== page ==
The Yankees at the Gates

Clara Solomon wrote a wonderfully detailed diary during the Civil War in New Orleans. She was born in 1844. Her family were Sephardic Jews from South Carolina. Her father was Solomon Solomon who made a good living as a merchant. After the Civil War, his finances would reverse. But, for now, they were solidly middle class.

The Provost Marshalls

The war was never far from Clara’s thoughts or activities. But, on March 15, 1862, Clara felt fear when the Confederate Army (i.e., Maj-Gen. Lovell) declared martial law in New Orleans. She commented that the news “startled the timid,” but on seeing the Provost Marshals, confidence was at once restored. The marshals were as follows

Wm Freret                               First District

Cyprien Dufour                       Second District

Hon. Pierre Soule                   Third District

Col. H. D. Ogden                    Fourth District

Capt. Norbert Trepagnier       Algiers

Judge Victor Burthe                Jefferson Parish

And, well they should have confidence. William Freret was the man for whom Freret street is named. He had served as mayor of the city in the 1840’s and was a strong supporter of the school system.

Pierre Soule was one of those persons in Louisiana politics who was a household name. He had served as senator from Louisiana and as ambassador to Spain. He has been described as  a “fire-eater,” meaning he was an ardent secessionist. He was a lawyer in New Orleans, known for defending the filibusterer, William Walker. Soule had a colorful past. He published in France an article critical of church and state. He was sentenced to prison, but left for the United States. Later, during the Yankee occupation, he will be arrested for allegedly provoking unrest. He will be sent to prison in New York, but will escape. For more about Pierre Soule, see Dictionary of Louisiana Biography here.

Cyprien Dufour had studied law in the office of Pierre Soule. He later served as District Attorney for Orleans parish and as assistant Attorney General for the state of Louisiana. These were the heavy-weights in New Orleans political circles who were still in town. Everyone else was off at war.

Martial Law

Martial law also meant the city’s coffee houses and saloons would close at 8 pm every night, recorded the young Clara. Not mentioned by Clara, there would also be a system of passports issued which would restrict egress and ingress into the city.

The Federal fleet had appeared at the mouth of the Mississippi on March 13, 1862. The Confederate commander, Maj-Gen.Mansfield Lovell, had been begging for reinforcements. Now, all that was too late.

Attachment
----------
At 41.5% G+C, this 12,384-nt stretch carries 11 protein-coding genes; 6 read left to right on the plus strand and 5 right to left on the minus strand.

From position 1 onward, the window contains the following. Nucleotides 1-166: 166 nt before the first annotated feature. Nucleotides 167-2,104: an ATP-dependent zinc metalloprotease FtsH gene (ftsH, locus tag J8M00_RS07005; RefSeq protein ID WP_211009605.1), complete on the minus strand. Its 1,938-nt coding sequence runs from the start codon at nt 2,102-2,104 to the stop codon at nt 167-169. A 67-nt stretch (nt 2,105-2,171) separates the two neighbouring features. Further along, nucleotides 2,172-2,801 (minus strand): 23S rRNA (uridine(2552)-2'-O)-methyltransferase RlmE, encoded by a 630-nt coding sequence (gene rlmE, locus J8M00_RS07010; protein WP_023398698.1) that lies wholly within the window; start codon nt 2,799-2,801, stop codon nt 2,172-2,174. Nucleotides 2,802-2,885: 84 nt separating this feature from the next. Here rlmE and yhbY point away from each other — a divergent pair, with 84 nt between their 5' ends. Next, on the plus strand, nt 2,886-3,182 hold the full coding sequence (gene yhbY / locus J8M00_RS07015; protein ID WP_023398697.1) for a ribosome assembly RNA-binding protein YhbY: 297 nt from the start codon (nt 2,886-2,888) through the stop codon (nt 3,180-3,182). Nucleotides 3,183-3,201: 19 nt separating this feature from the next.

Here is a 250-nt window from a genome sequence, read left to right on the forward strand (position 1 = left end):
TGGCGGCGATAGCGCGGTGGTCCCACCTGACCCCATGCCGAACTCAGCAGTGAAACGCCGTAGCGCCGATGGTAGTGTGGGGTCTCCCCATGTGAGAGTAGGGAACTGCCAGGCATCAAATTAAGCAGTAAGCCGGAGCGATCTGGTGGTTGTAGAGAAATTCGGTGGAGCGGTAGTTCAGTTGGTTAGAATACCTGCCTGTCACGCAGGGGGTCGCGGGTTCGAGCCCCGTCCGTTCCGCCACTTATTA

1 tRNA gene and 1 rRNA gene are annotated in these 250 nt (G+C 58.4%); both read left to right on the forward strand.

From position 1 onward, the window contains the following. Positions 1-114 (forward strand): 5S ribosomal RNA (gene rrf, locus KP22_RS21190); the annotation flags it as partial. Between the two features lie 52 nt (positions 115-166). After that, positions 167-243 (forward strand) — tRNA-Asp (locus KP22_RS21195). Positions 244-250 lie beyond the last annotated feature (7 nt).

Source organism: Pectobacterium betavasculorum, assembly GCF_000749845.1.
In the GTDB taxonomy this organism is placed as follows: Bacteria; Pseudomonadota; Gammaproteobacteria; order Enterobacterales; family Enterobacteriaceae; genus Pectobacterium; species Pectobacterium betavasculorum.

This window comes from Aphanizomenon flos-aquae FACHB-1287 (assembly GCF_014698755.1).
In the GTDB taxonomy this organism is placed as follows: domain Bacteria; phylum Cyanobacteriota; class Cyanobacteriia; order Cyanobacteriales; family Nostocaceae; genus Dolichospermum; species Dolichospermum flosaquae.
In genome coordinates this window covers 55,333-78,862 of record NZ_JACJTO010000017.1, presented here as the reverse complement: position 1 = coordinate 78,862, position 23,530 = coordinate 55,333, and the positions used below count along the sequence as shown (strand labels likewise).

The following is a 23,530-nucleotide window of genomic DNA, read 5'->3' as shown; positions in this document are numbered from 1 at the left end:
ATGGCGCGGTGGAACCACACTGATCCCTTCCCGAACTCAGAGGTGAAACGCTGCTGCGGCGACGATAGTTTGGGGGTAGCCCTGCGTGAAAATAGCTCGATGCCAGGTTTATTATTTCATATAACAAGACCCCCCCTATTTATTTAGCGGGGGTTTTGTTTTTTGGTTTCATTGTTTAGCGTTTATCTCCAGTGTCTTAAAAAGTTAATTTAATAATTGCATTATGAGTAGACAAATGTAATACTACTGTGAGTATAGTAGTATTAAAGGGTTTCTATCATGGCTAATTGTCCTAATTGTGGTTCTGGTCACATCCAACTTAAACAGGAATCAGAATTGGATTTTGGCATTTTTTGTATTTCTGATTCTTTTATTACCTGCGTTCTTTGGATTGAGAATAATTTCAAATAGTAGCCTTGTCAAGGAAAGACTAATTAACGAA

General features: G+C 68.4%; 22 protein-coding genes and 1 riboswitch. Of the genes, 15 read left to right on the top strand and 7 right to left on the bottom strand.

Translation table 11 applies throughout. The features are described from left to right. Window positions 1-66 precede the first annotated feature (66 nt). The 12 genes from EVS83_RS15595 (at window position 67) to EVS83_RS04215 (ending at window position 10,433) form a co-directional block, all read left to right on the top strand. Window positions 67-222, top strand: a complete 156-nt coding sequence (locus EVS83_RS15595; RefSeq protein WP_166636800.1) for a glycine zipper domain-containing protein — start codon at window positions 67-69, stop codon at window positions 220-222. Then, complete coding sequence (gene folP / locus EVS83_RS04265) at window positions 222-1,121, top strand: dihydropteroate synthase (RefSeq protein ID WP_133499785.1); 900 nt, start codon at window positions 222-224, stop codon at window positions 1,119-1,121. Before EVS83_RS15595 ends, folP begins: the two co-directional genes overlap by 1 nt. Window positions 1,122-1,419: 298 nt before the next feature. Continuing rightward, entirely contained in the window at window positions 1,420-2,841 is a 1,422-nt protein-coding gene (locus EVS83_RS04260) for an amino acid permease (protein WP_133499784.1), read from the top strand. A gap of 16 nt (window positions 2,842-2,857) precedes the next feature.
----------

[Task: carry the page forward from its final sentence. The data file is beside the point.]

Sources:

Elliott Ashkenazi, ed., The Civil War Diary of Clara Solomon (Baton Rouge: LSU Press 1995), p. 290.

New Orleans Daily Crescent, March 15, 1862, p. 1

Half a Hundred Tipperary Throats

The Union Army had its famed 69th Regiment, all Irish. The South too had its Irish Brigade. The Sixth Louisiana Infantry Regiment was largely Irish. A key component of that Regiment was a company sized unit known as the Louisiana Tigers. They were commanded by the remarkable Maj. Roberdeau Wheat. Traveling from New Orleans to Virginia at the outset of the war, the Tigers and the Fourteenth Louisiana Regiment, mostly Irish, started a riot in Grand Junction, Tennessee. The commander had to shoot seven soldiers, killing them and wounding another nineteen to stop the riot.

I previously wrote about the Sixth Louisiana Regiment here and wrote about Roberdeau Wheat here.

But, in the heat of the action, the Irish always distinguished themselves. Gen. Richard Taylor commanded the Sixth Regiment for some time during the Shenandoah campaign under Stonewall Jackson. Taylor was a former Know-Nothing. In Louisiana, the Know Nothings caused riots that killed a few Irish immigrants. At least initially, Gen. Taylor was skeptical about his Irish charges. But, during the Shenandoah campaign they performed exceedingly well. In that campaign, Gen. Jackson had to march his “foot cavalry” over dozens of miles over several days. The Irish always responded. Even today, Infantry would not be expected to march more than 12-15 miles in one day. During the Valley Campaign, they marched 20 miles in one day and 30 the next.

In May, 1862, the Louisiana Brigade, which included the 6th Regiment, made an exhausting march to Strasbourg, Virginia in the oppressive May heat. Union cavalry pressed them and caused them to panic. The Irish provided a rear guard, which helped restore order. Retreat is one of the most complicated military maneuvers. Even the most experienced units can collapse. But, the Irish then refused to be relieved throughout the night, insisting they would protect the rear. The weather poured that night, dropping hail the size of “hen’s eggs.” Occasional artillery fire would not dissuade them from their duty. They cried out, “We are the boys to see it out!” This loud assurance “from half a hundred Tipperary throats”prompted Gen. Taylor, the former Know-Nothing, to comment years later that ever since, his heart “warmed to an Irishman since that night.”

David T. Gleeson, The Irish in the South, 1815-1877 (Chapel Hill, N.C.: Univ. of North Carolina Press 1995), p. 144-145.